I wish to support the order in the sense that it deals in a clear and firm way with the serious problem of drinking and driving. However, I too have one concern which relates to the concern expressed by the noble Lord, Lord Prys-Davies. I seek a reassurance from the Minister that the changeover will be as smooth as possible, not only in respect of the testing but also as regards the processing of licences. We know that changeovers of this magnitude involving computers —we experienced this many years ago at Swansea—can be disruptive and can cause great personal inconvenience to drivers. I hope the Minister can give me an assurance that the computer system and the back-up facilities at Coleraine are adequate so that they will not impose undue inconvenience on drivers in Northern Ireland. With that one reservation or query, I confirm that we support the passage of this order.

Lord Belstead

My Lords, I am grateful to both noble Lords for their reception of the order. I shall endeavour to answer the questions that the noble Lord, Lord Prys-Davies, asked me. The noble Lord, Lord Holme, also added his voice to the matter of testing. We consider that we have made adequate facilities available in anticipation of an increased demand for tests. That matter has been considered and we believe it has been dealt with adequately.

The noble Lord, Lord Prys-Davies, was good enough to give me notice some days ago of the fact that he wished to raise the matter of taxi drivers. They are mentioned in Article 6. I do not need to go into that article in any depth as it does not change the law. However, I have two comments to make in that regard. I make the first comment possibly for my own benefit as I believe that the noble Lord has satisfied himself on the point. When the term "fit and proper" is used in connection with taxi drivers, it means that they are subject to the same conditions that apply to any other drivers of public service vehicles in respect of being required to declare all driving and non-driving convictions. It is on that requirement that the use of the term "fit and proper" relies.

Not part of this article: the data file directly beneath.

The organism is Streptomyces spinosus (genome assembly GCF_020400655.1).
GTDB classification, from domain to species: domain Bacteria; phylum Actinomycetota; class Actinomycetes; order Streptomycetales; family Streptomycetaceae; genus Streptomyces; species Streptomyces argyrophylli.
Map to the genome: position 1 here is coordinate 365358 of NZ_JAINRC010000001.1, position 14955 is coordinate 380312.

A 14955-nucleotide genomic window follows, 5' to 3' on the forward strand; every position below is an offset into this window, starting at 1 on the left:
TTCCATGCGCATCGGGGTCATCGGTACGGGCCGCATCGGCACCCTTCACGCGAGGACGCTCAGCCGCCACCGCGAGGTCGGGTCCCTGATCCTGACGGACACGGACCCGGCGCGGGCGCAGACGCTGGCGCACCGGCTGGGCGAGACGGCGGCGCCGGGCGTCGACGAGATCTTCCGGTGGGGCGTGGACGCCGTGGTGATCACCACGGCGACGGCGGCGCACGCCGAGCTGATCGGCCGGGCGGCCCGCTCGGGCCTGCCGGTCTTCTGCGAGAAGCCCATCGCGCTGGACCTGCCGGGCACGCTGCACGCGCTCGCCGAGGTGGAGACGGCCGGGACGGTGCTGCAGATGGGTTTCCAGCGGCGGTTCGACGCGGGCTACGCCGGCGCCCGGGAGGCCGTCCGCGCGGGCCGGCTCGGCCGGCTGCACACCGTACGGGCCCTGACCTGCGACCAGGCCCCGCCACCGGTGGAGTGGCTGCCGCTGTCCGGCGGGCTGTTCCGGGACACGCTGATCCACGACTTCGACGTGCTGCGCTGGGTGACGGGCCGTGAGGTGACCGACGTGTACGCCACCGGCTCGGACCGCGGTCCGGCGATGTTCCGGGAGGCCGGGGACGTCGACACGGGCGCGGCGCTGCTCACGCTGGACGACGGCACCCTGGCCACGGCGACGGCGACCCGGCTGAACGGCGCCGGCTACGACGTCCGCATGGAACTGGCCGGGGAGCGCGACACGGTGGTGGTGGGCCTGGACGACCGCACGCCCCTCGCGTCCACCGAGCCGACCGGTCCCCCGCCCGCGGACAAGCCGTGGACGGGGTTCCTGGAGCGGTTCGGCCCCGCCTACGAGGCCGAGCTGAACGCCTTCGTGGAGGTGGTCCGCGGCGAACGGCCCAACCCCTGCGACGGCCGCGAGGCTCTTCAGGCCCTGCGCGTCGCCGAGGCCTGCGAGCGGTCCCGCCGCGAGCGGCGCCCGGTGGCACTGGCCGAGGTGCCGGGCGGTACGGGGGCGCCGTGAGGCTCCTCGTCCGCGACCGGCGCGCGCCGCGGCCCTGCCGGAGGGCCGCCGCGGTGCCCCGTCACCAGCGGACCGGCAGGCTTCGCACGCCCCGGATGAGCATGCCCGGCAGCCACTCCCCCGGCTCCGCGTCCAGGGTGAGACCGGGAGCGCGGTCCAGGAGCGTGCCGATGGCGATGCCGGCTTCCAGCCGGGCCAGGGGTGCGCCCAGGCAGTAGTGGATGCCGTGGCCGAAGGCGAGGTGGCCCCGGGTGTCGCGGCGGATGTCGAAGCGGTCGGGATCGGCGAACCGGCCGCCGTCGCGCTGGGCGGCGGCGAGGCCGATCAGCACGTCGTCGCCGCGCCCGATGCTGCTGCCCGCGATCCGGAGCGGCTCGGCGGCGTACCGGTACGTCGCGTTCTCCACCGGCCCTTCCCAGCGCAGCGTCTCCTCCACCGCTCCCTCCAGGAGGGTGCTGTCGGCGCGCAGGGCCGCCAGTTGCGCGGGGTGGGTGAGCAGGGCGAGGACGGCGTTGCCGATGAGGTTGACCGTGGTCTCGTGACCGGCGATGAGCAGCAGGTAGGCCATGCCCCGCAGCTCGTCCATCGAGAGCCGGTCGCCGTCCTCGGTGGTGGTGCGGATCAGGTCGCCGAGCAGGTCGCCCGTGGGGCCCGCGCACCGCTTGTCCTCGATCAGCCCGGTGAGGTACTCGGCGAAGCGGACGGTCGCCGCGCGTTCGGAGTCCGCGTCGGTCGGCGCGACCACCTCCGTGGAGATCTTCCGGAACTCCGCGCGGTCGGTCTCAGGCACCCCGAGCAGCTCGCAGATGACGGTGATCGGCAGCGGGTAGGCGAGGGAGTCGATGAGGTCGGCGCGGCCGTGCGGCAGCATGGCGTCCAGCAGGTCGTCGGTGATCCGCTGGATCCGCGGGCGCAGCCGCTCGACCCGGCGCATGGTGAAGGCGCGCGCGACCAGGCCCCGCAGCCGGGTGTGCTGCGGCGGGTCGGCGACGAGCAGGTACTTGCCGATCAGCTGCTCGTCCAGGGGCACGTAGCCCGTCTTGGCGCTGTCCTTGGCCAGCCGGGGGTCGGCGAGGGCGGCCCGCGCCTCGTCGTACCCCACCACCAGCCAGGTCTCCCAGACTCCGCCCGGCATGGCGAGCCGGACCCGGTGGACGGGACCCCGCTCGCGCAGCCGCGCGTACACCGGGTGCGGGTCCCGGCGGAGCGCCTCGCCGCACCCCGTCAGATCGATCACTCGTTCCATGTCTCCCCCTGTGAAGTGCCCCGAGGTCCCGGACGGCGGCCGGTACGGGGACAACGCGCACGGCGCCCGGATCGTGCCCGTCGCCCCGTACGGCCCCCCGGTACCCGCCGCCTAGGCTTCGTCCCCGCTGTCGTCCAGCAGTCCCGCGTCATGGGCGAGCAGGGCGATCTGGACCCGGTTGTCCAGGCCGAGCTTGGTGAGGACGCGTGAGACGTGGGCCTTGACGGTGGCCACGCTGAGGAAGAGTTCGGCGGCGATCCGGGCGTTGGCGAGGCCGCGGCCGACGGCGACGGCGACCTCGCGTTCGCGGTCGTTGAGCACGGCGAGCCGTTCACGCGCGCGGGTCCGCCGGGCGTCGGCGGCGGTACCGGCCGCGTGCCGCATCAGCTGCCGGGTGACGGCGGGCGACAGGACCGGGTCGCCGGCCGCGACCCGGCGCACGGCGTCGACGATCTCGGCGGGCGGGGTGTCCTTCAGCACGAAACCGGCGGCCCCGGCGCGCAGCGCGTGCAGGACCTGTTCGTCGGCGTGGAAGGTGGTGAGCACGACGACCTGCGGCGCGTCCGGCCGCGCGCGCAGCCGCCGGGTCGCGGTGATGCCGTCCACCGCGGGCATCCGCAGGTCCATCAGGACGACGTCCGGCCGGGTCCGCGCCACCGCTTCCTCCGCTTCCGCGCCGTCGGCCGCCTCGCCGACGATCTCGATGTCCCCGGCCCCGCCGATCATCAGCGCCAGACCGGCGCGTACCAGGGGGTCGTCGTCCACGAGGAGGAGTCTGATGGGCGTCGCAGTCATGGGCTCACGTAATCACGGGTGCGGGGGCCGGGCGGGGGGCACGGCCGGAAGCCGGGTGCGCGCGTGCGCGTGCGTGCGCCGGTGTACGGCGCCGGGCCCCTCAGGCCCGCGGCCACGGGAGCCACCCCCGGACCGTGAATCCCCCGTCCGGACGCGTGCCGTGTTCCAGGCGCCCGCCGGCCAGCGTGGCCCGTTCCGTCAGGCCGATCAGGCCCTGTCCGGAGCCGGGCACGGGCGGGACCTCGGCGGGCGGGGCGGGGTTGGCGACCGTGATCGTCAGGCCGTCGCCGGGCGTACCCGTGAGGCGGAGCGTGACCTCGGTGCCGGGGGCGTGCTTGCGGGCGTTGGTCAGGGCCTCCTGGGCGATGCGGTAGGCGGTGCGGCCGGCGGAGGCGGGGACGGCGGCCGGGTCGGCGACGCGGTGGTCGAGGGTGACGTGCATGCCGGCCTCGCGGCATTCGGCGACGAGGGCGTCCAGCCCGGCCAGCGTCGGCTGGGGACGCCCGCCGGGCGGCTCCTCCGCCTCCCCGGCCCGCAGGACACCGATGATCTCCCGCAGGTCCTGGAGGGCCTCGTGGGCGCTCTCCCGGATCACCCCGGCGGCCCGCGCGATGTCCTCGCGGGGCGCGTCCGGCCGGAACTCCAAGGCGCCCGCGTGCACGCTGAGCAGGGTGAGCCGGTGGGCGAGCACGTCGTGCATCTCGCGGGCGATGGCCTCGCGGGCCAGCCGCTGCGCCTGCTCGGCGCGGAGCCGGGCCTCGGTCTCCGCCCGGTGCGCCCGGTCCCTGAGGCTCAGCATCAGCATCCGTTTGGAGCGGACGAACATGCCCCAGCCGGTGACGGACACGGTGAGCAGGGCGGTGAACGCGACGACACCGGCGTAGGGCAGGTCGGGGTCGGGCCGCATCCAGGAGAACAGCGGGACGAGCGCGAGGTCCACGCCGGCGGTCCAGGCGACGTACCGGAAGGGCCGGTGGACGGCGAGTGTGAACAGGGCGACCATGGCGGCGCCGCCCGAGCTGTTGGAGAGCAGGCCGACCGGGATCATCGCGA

However, the noble Lord further asked me whether there was a time limit for appeals on the part of taxi drivers who feel aggrieved at the refusal of a licence. The answer is that there is no time limit on the period during which such drivers may submit an appeal.

Secondly, the noble Lord, Lord Holme, asked me an important question. Obviously there are persuasive arguments for placing all the driver licensing facilities in one place and introducing a composite licence. By doing that we shall be in line in Northern Ireland, as in the rest of the United Kingdom, with what is going on in the European Community. However, as the noble Lord obviously knows, Coleraine has a computer facility which we consider to be adequate. But it is important to emphasise that drivers of public service vehicles, heavy goods vehicles and ordinary vehicles will not be thrown into confusion by this measure. Their licences will be dealt with at Coleraine only when they become due for renewal. Therefore the new facility at Coleraine will be introduced on a phased basis. I hope that with those remarks the House will accept the Motion.

On Question, Motion agreed to.